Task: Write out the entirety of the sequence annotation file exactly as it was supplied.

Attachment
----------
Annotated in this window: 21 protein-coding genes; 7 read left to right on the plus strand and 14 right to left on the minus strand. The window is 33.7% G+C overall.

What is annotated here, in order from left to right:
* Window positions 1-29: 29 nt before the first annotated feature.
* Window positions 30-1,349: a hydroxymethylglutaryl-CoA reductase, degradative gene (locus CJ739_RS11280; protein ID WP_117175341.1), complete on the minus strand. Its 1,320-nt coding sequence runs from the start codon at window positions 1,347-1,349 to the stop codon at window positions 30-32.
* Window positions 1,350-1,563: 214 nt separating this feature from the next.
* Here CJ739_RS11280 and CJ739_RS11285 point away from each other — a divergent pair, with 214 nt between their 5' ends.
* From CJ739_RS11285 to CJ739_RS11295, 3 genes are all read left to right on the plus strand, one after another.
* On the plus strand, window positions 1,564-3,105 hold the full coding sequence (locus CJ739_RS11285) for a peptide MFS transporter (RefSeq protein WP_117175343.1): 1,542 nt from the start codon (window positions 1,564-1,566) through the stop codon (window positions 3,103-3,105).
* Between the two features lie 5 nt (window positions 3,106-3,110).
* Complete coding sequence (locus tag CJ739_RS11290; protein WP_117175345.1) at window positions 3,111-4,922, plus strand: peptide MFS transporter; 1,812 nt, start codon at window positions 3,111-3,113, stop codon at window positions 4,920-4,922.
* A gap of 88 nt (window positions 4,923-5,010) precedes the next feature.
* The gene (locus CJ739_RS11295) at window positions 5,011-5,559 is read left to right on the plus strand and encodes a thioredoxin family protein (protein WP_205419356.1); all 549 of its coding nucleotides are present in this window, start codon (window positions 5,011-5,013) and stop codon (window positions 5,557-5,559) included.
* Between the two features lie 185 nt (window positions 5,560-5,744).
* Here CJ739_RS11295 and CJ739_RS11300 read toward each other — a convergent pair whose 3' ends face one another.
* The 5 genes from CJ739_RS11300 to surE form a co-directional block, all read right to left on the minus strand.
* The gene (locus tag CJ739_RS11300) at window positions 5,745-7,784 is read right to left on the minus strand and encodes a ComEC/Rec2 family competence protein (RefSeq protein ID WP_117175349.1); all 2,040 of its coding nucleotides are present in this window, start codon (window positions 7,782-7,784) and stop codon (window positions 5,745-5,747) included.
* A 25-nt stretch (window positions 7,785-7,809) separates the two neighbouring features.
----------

Annotated in this window: 21 protein-coding genes; 7 read left to right on the plus strand and 14 right to left on the minus strand. The window is 33.7% G+C overall.

What is annotated here, in order from left to right:
* Window positions 1-29: 29 nt before the first annotated feature.
* Window positions 30-1,349: a hydroxymethylglutaryl-CoA reductase, degradative gene (locus CJ739_RS11280; protein ID WP_117175341.1), complete on the minus strand. Its 1,320-nt coding sequence runs from the start codon at window positions 1,347-1,349 to the stop codon at window positions 30-32.
* Window positions 1,350-1,563: 214 nt separating this feature from the next.
* Here CJ739_RS11280 and CJ739_RS11285 point away from each other — a divergent pair, with 214 nt between their 5' ends.
* From CJ739_RS11285 to CJ739_RS11295, 3 genes are all read left to right on the plus strand, one after another.
* On the plus strand, window positions 1,564-3,105 hold the full coding sequence (locus CJ739_RS11285) for a peptide MFS transporter (RefSeq protein WP_117175343.1): 1,542 nt from the start codon (window positions 1,564-1,566) through the stop codon (window positions 3,103-3,105).
* Between the two features lie 5 nt (window positions 3,106-3,110).
* Complete coding sequence (locus tag CJ739_RS11290; protein WP_117175345.1) at window positions 3,111-4,922, plus strand: peptide MFS transporter; 1,812 nt, start codon at window positions 3,111-3,113, stop codon at window positions 4,920-4,922.
* A gap of 88 nt (window positions 4,923-5,010) precedes the next feature.
* The gene (locus CJ739_RS11295) at window positions 5,011-5,559 is read left to right on the plus strand and encodes a thioredoxin family protein (protein WP_205419356.1); all 549 of its coding nucleotides are present in this window, start codon (window positions 5,011-5,013) and stop codon (window positions 5,557-5,559) included.
* Between the two features lie 185 nt (window positions 5,560-5,744).
* Here CJ739_RS11295 and CJ739_RS11300 read toward each other — a convergent pair whose 3' ends face one another.
* The 5 genes from CJ739_RS11300 to surE form a co-directional block, all read right to left on the minus strand.
* The gene (locus tag CJ739_RS11300) at window positions 5,745-7,784 is read right to left on the minus strand and encodes a ComEC/Rec2 family competence protein (RefSeq protein ID WP_117175349.1); all 2,040 of its coding nucleotides are present in this window, start codon (window positions 7,782-7,784) and stop codon (window positions 5,745-5,747) included.
* A 25-nt stretch (window positions 7,785-7,809) separates the two neighbouring features.